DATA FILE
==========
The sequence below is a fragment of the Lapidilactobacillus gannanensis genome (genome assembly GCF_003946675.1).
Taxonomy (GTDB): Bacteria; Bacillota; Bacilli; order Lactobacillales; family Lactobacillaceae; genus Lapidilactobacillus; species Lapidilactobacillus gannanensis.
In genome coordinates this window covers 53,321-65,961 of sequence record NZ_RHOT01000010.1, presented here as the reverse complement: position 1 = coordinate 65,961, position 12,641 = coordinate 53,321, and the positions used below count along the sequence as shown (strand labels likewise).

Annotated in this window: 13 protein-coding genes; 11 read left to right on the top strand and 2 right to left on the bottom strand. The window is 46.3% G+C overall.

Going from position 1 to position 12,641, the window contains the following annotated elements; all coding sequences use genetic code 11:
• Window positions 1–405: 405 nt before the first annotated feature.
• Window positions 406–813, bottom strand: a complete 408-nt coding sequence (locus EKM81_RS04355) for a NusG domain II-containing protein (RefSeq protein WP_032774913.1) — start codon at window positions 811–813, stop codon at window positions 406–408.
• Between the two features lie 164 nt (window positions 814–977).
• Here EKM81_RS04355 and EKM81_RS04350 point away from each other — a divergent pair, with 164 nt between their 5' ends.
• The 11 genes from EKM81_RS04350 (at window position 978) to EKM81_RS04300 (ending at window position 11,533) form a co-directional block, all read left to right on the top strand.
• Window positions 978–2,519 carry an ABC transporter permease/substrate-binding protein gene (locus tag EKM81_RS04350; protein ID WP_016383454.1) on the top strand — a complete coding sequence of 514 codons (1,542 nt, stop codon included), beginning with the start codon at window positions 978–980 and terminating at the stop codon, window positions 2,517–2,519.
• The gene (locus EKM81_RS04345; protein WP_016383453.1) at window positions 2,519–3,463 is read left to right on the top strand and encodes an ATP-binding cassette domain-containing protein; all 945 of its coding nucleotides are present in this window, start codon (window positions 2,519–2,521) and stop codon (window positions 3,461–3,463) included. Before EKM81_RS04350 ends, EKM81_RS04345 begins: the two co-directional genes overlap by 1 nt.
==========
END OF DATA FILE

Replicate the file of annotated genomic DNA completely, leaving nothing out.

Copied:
The sequence below is a fragment of the Lapidilactobacillus gannanensis genome (genome assembly GCF_003946675.1).
Taxonomy (GTDB): Bacteria; Bacillota; Bacilli; order Lactobacillales; family Lactobacillaceae; genus Lapidilactobacillus; species Lapidilactobacillus gannanensis.
In genome coordinates this window covers 53,321-65,961 of sequence record NZ_RHOT01000010.1, presented here as the reverse complement: position 1 = coordinate 65,961, position 12,641 = coordinate 53,321, and the positions used below count along the sequence as shown (strand labels likewise).

Annotated in this window: 13 protein-coding genes; 11 read left to right on the top strand and 2 right to left on the bottom strand. The window is 46.3% G+C overall.

Going from position 1 to position 12,641, the window contains the following annotated elements; all coding sequences use genetic code 11:
• Window positions 1–405: 405 nt before the first annotated feature.
• Window positions 406–813, bottom strand: a complete 408-nt coding sequence (locus EKM81_RS04355) for a NusG domain II-containing protein (RefSeq protein WP_032774913.1) — start codon at window positions 811–813, stop codon at window positions 406–408.
• Between the two features lie 164 nt (window positions 814–977).
• Here EKM81_RS04355 and EKM81_RS04350 point away from each other — a divergent pair, with 164 nt between their 5' ends.
• The 11 genes from EKM81_RS04350 (at window position 978) to EKM81_RS04300 (ending at window position 11,533) form a co-directional block, all read left to right on the top strand.
• Window positions 978–2,519 carry an ABC transporter permease/substrate-binding protein gene (locus tag EKM81_RS04350; protein ID WP_016383454.1) on the top strand — a complete coding sequence of 514 codons (1,542 nt, stop codon included), beginning with the start codon at window positions 978–980 and terminating at the stop codon, window positions 2,517–2,519.
• The gene (locus EKM81_RS04345; protein WP_016383453.1) at window positions 2,519–3,463 is read left to right on the top strand and encodes an ATP-binding cassette domain-containing protein; all 945 of its coding nucleotides are present in this window, start codon (window positions 2,519–2,521) and stop codon (window positions 3,461–3,463) included. Before EKM81_RS04350 ends, EKM81_RS04345 begins: the two co-directional genes overlap by 1 nt.